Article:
“Partners of New Zealand citizens or residents who are not travelling together, are not on a relationship-based visa or are not ordinarily resident in New Zealand will still be subject to the border restrictions, unless they meet another border exception criteria,” the INZ media spokesperson had then told the Indian Weekender.

How INZ’s frontline staff had responded to Surbhi Joshi’s request for an exception?

INZ’s frontline staff has first told Mrs Surbhi Joshi that since she was on “General Visitor Visa” therefore she will not qualify for travelling by herself as announced by the government and instead apply for an exception to enter NZ borders.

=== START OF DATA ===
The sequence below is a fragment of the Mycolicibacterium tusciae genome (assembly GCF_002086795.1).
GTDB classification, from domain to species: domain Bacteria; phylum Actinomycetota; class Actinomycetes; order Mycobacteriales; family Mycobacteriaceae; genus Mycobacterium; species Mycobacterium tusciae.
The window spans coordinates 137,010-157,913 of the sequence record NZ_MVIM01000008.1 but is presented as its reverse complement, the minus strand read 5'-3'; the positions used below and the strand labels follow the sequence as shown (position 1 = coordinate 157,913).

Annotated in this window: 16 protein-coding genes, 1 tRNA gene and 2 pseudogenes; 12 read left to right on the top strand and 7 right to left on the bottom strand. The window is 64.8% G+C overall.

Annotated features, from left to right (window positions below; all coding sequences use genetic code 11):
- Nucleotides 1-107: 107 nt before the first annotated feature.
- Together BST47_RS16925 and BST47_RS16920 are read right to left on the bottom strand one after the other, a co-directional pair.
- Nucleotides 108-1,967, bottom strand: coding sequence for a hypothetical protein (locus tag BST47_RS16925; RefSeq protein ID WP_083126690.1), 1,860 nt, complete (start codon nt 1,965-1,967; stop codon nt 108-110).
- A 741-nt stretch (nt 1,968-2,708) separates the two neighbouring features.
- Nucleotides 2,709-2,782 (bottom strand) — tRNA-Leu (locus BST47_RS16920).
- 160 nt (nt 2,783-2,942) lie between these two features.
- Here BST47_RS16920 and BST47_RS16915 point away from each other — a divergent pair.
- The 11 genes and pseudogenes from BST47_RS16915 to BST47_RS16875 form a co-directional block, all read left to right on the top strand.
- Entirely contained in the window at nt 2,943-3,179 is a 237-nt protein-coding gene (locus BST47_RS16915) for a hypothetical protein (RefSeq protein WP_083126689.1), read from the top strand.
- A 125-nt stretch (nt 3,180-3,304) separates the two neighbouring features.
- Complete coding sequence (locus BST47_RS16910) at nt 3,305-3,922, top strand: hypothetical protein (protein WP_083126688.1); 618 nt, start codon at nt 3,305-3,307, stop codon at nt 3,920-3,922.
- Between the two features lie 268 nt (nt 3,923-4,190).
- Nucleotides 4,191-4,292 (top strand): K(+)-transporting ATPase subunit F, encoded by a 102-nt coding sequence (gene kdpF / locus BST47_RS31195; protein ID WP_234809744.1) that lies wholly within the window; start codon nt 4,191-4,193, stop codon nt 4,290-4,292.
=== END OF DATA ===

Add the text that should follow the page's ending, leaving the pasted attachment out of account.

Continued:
“Since you hold a general visitor visa you will need to apply for an exemption to our border,” an email response that the Indian Weekender has seen said. 

However, subsequently, the INZ had declined Mrs Joshi’s request on Friday, June 19, causing much dismay and heartache to the couple. 

The couple is saying that this decision is in complete contravention to the government’s public statement of allowing family reunion. 

“We are so frustrated because now they are rejecting our application for an exception on the pretext that my wife was on a general visitor visa.”

“This is a ludicrous excuse as we never applied and asked for a general visitor visa in the first place last year. We had applied for a partnership based visa, and INZ had then arbitrarily given us a general visitor visa, instead of a partnership based visa, and now they are using that pretext to keep us separated. 

“This is an absolute shambolic response from INZ, and there is no right to appeal as well,” Ankit said exasperatingly. 

An enquiry has been sent to INZ with regards to Surbhi Joshi’s request for an exception and the seemingly arbitrary interpretation of rules by their frontline staff.